The first couple of rides I had planned for the Sixth Element Cross wheels were all road based; The Wiggle Super Series Ups and Downs, a round of the LVRC at the Dunsfold circuit in Surrey (as used by the bike loving Top Gear people), The Lapierre Tour of the Black Country, the Tour of Cambridgeshire and a round of the local Tuesday night crit series at Goodwood. A good mix of road based riding for some off-road focused wheels.

 

They handled all the black stuff could throw at them without blinking. These wheels are fast and supple, handling on the two circuits – neither of which are technically challenging – was superb. I had my brake blocks set nice and close, to see if I could pick up any brake rub. There was too much going on in the bunch sprint to notice it there, but I did pick up a small amount doing a mad sprint up a tarmac hill. Much less than I get from my Mavics, so those thirty-two spokes are doing their job and not losing too much power. Checking back over my Strava (I know!) records and I noted that there were a lot of PRs whenever I took the Sixth Elements out, make of that what you will.

 

Unidirectional weave Toray T700 carbon is used for the rim, with 3K reinforcing around the spoke holes
Unidirectional weave Toray T700 carbon is used for the rim, with 3K reinforcing around the spoke holes

 

Switching to some off-road rubber was simple and I was expecting to have some problems as I had been told that tubeless carbon wheels have problems achieving tight seals; something to do with the difficulty in forming straight beads in carbon. You can machine a nice straight edge with aluminium rims, but not with carbon. Well, I had no problems with my tyre swaps and I was changing them a lot, sometimes twice a week. I was using Schwalbe tyres all the way through the test, so can’t report on the fit of other brands.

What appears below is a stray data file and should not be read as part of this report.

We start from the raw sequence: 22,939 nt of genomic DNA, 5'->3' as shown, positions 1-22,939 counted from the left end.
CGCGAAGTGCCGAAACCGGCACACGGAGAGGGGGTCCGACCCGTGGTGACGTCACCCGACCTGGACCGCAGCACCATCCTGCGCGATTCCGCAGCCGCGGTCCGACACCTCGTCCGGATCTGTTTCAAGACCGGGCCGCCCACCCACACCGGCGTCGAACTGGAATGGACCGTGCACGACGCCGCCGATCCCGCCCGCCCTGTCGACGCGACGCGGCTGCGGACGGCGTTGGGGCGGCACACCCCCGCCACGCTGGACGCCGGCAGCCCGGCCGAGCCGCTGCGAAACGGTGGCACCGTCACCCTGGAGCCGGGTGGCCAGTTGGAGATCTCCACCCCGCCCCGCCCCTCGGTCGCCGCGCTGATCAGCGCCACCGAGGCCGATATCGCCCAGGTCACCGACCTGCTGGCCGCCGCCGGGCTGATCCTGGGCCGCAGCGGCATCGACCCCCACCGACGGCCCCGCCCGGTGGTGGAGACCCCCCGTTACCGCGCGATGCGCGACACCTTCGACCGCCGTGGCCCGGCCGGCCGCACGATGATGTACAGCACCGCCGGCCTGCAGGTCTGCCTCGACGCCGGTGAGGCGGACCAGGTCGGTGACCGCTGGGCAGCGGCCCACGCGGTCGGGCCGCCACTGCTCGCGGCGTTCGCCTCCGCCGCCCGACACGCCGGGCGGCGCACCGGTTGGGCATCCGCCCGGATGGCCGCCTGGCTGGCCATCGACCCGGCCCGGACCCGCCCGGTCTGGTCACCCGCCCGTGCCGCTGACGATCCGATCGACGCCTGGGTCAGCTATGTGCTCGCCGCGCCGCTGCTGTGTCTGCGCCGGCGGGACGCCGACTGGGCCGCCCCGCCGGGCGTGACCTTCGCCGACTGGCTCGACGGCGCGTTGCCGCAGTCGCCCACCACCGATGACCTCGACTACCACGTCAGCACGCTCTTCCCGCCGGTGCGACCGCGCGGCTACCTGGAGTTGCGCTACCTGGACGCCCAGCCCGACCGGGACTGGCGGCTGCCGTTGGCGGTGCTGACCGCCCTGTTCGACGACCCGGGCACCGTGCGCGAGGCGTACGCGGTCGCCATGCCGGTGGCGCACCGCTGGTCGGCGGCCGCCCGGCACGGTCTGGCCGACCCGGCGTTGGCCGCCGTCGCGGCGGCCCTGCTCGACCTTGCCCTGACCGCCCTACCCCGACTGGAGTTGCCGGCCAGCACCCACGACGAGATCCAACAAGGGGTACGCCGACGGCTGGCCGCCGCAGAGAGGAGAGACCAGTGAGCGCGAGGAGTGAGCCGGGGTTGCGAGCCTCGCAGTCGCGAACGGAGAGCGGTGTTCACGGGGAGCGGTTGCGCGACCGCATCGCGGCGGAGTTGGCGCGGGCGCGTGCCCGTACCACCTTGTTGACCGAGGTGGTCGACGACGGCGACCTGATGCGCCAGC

Swapping to some off-road action and the Sixth Elements Cross wheels carried on impressing. Although all my test rides managed to avoid any mud – so I can’t tell you how they perform in the gloop – I was more than happy with them on my local patch of heaven, the South Downs. The riding here can be very tough, with flint and chalk doing their best to trash components. After some particularly hard impacts, I was convinced I was going to have to try and explain myself to the guys at Sixth Element, but every time the wheels held true.

 

This says a lot for the build quality of the wheels and although the weight weenies among you will be moaning about the excess of spokes, all that extra ‘weight’ goes to building a wheel that you can absolutely rely on. And at no time did I feel that I was riding on heavy wheels, in fact I was surprised at their weight – 1067g & 933g – compared to how they actually felt. Some of this extra weight is going to come from the hub, which has extra material to enable a disc to be fitted and you wouldn’t have this on a standard hub. If you want a lighter wheel, you could go for the 35mm rim and save some weight there, but on the road or trail, I didn’t feel it to be an issue at all.

 

Tackling the Tour of the Black Country with some Schwalbe S-One tubeless tyres
Tackling the Tour of the Black Country with some Schwalbe S-One tubeless tyres

 

The one part of the wheels I didn’t get to try out was how it handled with disc brakes, but from what I experienced and knowing the quality of the hubs that Sixth Element use, I don’t think you’ll have any issues there.

 

After three months of very hard riding, they were as true as the first day out of the box. Wear on the rims was pretty much non-existent, apart from some yellow smudges left by the brake blocks. So if you are after a set of wheels that can handle any type of cycling from fast crit racing to long distance trails, I can heartily recommend the Sixth Element Cross wheelset.

 

Sixth Element